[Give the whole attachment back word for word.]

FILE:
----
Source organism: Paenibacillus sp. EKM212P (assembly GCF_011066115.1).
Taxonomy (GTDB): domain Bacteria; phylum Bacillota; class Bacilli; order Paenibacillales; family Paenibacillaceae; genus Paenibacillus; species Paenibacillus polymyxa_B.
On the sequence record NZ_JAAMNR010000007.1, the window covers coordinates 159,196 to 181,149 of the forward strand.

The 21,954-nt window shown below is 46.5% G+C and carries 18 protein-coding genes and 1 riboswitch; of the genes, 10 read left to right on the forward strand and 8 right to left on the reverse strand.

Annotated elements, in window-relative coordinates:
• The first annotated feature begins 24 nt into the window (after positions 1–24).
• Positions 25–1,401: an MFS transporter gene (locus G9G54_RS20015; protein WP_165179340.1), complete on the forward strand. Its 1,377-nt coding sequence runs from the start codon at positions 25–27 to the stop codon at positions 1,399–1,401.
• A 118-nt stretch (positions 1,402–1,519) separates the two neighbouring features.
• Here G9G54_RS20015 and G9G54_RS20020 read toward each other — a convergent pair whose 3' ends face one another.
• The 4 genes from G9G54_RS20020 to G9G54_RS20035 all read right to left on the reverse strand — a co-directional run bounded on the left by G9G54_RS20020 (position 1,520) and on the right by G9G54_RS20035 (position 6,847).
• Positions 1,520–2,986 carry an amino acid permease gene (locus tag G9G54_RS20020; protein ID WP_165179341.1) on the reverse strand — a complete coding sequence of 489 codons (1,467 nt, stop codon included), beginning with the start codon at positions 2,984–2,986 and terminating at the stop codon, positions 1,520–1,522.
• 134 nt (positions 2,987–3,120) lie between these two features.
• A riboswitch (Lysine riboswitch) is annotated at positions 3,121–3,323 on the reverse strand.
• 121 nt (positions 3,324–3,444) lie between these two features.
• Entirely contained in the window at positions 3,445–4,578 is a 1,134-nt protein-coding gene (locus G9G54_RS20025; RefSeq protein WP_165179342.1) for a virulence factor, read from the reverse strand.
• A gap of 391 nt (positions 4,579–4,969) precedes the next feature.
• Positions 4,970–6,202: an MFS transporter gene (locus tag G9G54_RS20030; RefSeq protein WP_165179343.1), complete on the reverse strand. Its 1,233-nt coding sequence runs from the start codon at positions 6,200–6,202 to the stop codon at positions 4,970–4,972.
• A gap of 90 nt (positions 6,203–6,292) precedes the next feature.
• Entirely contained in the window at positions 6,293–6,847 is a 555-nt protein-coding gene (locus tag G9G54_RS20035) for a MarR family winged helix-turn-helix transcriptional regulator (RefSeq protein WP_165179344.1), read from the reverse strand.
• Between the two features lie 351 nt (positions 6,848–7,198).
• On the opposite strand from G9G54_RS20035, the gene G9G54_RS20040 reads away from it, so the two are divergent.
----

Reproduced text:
Source organism: Paenibacillus sp. EKM212P (assembly GCF_011066115.1).
Taxonomy (GTDB): domain Bacteria; phylum Bacillota; class Bacilli; order Paenibacillales; family Paenibacillaceae; genus Paenibacillus; species Paenibacillus polymyxa_B.
On the sequence record NZ_JAAMNR010000007.1, the window covers coordinates 159,196 to 181,149 of the forward strand.

The 21,954-nt window shown below is 46.5% G+C and carries 18 protein-coding genes and 1 riboswitch; of the genes, 10 read left to right on the forward strand and 8 right to left on the reverse strand.

Annotated elements, in window-relative coordinates:
• The first annotated feature begins 24 nt into the window (after positions 1–24).
• Positions 25–1,401: an MFS transporter gene (locus G9G54_RS20015; protein WP_165179340.1), complete on the forward strand. Its 1,377-nt coding sequence runs from the start codon at positions 25–27 to the stop codon at positions 1,399–1,401.
• A 118-nt stretch (positions 1,402–1,519) separates the two neighbouring features.
• Here G9G54_RS20015 and G9G54_RS20020 read toward each other — a convergent pair whose 3' ends face one another.
• The 4 genes from G9G54_RS20020 to G9G54_RS20035 all read right to left on the reverse strand — a co-directional run bounded on the left by G9G54_RS20020 (position 1,520) and on the right by G9G54_RS20035 (position 6,847).
• Positions 1,520–2,986 carry an amino acid permease gene (locus tag G9G54_RS20020; protein ID WP_165179341.1) on the reverse strand — a complete coding sequence of 489 codons (1,467 nt, stop codon included), beginning with the start codon at positions 2,984–2,986 and terminating at the stop codon, positions 1,520–1,522.
• 134 nt (positions 2,987–3,120) lie between these two features.
• A riboswitch (Lysine riboswitch) is annotated at positions 3,121–3,323 on the reverse strand.
• 121 nt (positions 3,324–3,444) lie between these two features.
• Entirely contained in the window at positions 3,445–4,578 is a 1,134-nt protein-coding gene (locus G9G54_RS20025; RefSeq protein WP_165179342.1) for a virulence factor, read from the reverse strand.
• A gap of 391 nt (positions 4,579–4,969) precedes the next feature.
• Positions 4,970–6,202: an MFS transporter gene (locus tag G9G54_RS20030; RefSeq protein WP_165179343.1), complete on the reverse strand. Its 1,233-nt coding sequence runs from the start codon at positions 6,200–6,202 to the stop codon at positions 4,970–4,972.
• A gap of 90 nt (positions 6,203–6,292) precedes the next feature.
• Entirely contained in the window at positions 6,293–6,847 is a 555-nt protein-coding gene (locus tag G9G54_RS20035) for a MarR family winged helix-turn-helix transcriptional regulator (RefSeq protein WP_165179344.1), read from the reverse strand.
• Between the two features lie 351 nt (positions 6,848–7,198).
• On the opposite strand from G9G54_RS20035, the gene G9G54_RS20040 reads away from it, so the two are divergent.